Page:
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Friday, May 20, 2016

Not-to-Miss Foods in Spain

The travel season is approaching.  If you’re heading to Spain here are some of the country’s culinary dishes you should seek out.

                                         Gazpacho is almost an art form in Spain

Gazpacho, a refreshing cold tomato soup, originated in Spain’s mucho hot southern region.  Today, however, the dish is now ubiquitous throughout Spain.  The nicer the restaurant, the fancier the presentation of accompaniments (finely diced cucumbers, white onions, bell peppers, croutons and extra virgin olive oil) .

                                                      Paella is a time intensive labor of love

Paella is an impressive rice entree cooked with saffron.   Every province has its own variation;  along the sea it’s filled with seafood;  inland it’s meat and or poultry; sometimes it's a mixture of both land and sea.  The vegetable ingredients are also dependent upon the region and many times include green beans or artichokes.

                                        The classical Tortilla is one of the most common dishes of Spain

Tortilla Espanol is on the menu of every tapas bar and most restaurants.  This dense potato omelette (which has no relationship to the Mexican tortilla) is served in slices.  It’s a great choice for vegetarians who often find eating in meat-centric Spain difficult.  In its best form, the tortilla can be sublime.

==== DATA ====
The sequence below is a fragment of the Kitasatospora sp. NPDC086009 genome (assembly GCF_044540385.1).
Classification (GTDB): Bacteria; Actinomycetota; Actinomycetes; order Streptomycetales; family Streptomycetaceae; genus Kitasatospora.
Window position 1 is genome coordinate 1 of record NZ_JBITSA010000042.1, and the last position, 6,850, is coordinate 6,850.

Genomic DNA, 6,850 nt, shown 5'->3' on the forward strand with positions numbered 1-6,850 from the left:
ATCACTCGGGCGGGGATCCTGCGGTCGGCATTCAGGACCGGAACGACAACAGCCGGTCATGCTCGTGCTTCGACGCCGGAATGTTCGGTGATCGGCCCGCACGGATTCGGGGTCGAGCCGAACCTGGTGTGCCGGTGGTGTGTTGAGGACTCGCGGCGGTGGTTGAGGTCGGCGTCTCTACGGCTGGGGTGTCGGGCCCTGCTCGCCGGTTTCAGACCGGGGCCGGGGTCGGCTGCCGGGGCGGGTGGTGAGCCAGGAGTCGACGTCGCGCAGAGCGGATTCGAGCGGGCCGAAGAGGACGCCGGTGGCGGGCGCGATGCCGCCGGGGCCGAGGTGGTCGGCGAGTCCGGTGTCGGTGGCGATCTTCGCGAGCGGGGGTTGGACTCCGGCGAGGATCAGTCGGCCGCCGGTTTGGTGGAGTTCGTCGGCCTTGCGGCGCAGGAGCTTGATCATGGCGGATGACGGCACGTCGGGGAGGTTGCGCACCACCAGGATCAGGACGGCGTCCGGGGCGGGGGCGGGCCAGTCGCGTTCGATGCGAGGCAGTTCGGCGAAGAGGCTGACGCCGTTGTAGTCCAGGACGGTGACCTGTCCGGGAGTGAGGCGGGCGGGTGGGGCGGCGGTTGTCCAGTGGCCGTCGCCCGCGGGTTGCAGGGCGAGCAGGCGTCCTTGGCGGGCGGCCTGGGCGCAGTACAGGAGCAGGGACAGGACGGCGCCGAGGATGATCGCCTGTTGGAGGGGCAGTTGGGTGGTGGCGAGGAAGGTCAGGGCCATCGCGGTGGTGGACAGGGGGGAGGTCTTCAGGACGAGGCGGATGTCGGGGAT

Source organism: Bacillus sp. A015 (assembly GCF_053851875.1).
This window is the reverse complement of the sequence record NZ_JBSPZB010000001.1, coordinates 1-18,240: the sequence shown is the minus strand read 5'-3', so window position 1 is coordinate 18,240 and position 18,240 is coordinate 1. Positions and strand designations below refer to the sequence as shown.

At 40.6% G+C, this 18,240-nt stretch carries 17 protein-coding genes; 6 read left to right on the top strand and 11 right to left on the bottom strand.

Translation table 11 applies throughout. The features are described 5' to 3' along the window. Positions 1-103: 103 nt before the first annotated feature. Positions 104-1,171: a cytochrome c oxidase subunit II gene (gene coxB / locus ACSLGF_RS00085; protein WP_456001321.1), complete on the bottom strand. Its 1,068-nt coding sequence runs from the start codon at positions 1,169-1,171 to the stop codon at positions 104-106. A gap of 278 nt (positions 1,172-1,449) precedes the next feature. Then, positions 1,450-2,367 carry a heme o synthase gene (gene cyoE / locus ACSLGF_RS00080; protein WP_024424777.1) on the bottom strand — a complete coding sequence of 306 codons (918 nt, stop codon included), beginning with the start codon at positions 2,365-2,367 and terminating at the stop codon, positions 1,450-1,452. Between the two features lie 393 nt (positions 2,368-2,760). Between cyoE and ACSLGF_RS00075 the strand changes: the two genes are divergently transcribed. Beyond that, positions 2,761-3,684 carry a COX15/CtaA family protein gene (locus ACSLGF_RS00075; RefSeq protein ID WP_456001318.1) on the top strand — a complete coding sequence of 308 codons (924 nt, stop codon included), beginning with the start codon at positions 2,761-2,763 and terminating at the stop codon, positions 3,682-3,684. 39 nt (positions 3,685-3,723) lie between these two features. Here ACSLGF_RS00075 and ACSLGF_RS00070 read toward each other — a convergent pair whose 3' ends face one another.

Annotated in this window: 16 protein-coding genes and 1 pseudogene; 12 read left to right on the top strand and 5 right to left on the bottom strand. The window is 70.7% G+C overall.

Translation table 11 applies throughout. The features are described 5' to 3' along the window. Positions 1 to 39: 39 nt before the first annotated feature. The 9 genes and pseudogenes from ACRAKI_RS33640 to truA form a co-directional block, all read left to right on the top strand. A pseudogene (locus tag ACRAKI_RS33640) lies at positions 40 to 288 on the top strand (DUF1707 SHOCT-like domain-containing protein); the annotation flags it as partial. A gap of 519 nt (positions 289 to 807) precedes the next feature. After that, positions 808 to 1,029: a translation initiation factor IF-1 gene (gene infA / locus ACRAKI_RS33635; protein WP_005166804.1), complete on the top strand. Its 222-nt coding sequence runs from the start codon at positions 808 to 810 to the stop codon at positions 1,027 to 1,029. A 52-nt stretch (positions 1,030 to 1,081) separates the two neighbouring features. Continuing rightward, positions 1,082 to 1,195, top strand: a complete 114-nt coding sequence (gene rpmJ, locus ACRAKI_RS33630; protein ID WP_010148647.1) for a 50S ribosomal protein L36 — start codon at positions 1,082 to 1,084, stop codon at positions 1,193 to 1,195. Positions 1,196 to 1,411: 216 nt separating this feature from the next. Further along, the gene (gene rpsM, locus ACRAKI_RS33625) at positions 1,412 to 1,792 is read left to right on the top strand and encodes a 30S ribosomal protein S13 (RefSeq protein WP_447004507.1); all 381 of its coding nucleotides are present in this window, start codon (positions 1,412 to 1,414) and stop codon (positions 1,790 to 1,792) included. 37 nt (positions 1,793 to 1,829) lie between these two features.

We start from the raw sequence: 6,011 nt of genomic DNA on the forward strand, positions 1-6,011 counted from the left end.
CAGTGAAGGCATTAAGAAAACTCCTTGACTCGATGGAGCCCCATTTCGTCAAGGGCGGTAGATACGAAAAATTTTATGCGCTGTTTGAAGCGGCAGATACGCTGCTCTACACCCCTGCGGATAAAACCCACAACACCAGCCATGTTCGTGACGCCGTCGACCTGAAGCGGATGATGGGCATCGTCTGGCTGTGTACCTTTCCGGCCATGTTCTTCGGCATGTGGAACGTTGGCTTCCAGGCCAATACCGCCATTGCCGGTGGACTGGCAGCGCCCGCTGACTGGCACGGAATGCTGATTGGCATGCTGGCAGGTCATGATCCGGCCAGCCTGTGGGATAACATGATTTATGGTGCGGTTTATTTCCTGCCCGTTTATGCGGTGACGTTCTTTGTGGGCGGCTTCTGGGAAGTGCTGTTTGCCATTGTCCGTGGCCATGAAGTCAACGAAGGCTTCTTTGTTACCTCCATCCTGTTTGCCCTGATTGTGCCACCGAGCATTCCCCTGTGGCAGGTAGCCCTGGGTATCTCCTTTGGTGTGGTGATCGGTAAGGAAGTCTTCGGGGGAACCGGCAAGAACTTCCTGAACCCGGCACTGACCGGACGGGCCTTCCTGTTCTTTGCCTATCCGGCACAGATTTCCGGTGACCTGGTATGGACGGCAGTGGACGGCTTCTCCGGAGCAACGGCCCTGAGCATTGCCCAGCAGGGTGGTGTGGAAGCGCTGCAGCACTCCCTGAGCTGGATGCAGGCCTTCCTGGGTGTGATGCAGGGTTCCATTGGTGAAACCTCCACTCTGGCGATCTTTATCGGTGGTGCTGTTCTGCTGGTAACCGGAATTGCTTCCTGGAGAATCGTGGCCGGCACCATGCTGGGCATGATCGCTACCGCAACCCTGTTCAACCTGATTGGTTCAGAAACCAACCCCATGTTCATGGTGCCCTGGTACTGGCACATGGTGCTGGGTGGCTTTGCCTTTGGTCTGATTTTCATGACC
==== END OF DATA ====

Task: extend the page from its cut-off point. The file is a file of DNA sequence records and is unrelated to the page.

While these padrons were stuffed with chorizo, the best version just may be plain

Padron peppers are about the size and color of jalapenos, but that is where the similarity ends.   Padrones are very mild and sweet.  They are typically sautéed in olive oil & topped with sea salt.  Served in both tapas bars and restaurants, this is one of my husband’s and my favorites.

Piquillos are addictive...especially these filled with crab

Piquillo peppers are becoming increasing popular in the US (Trader Joe’s is even carrying them now).  These very mild red peppers are roasted over open fires, deskinned, and then packed in a jar.   Piquillos are great stuffed with fish, cheese or meat, however, I often eat them plain, or add them to salads or sandwiches.

Membillo is made from quince

Membrillo is the best fruit preserve you’ll ever have.  Thickened and then formed into a block, it’s often eaten on toast for breakfast, but it’s also added to many Spanish pastries and cakes.  The most ethereal way to eat membrillo, in my opinion, is paired with one of the country’s mild cheeses as a dessert.

                                                     This special ham is pure nirvana

Iberico ham is not a dish but a product, however, no list of Spanish culinary masterpieces would be complete without paying homage to this fabulous food.   Made from a special breed of black pigs that graze on acorns, this is the pinnacle.  (Note:  I lean heavily to being a vegetarian, but I’m wild over this).

Bon viaje!   (Happy travels)

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